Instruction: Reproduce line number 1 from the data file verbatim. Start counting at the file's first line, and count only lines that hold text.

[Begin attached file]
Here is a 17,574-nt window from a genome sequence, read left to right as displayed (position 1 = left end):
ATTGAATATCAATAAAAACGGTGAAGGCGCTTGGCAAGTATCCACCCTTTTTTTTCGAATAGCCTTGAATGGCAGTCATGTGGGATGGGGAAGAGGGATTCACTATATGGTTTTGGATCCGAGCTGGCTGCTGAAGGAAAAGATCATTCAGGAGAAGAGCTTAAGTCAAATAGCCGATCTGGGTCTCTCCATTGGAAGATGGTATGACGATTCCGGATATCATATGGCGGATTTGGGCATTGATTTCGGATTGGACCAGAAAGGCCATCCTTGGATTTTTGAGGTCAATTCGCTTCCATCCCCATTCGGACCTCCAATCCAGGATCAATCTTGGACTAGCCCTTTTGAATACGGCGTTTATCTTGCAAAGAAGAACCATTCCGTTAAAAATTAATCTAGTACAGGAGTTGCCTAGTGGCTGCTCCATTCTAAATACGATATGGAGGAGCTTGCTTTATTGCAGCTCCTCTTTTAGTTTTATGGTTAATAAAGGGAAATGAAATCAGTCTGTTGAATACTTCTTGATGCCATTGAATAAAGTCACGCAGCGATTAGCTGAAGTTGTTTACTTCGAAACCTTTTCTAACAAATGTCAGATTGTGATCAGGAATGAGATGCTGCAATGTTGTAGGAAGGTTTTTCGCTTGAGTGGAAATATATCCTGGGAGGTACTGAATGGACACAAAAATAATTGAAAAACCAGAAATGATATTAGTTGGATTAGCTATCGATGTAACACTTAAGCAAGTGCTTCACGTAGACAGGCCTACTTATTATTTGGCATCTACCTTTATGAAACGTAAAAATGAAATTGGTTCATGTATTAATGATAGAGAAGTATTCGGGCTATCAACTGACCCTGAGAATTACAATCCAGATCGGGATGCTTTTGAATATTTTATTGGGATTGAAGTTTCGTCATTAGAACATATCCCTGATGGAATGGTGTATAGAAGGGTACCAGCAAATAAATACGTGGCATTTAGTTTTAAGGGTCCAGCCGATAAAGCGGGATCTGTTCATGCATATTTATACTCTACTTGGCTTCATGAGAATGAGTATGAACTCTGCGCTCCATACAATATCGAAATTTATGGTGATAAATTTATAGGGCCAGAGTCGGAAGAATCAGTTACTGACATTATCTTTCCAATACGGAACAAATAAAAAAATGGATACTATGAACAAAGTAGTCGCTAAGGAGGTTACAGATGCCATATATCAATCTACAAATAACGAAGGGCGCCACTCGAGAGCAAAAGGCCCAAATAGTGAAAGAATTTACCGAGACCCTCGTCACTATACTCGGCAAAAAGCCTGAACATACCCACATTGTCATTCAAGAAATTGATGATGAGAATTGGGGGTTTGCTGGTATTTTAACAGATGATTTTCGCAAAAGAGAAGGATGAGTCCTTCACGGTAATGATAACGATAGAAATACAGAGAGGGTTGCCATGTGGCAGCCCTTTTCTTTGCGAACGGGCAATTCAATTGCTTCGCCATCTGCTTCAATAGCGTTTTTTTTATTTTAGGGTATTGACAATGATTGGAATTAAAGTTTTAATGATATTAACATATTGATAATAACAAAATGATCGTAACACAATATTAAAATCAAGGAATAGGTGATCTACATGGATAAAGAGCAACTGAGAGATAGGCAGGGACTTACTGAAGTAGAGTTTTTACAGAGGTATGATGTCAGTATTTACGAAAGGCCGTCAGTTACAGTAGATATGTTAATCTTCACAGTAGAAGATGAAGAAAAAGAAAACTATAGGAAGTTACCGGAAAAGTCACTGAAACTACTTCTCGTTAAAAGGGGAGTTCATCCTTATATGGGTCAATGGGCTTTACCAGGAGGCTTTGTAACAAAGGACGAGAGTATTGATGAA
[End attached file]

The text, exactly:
Here is a 17,574-nt window from a genome sequence, read left to right as displayed (position 1 = left end):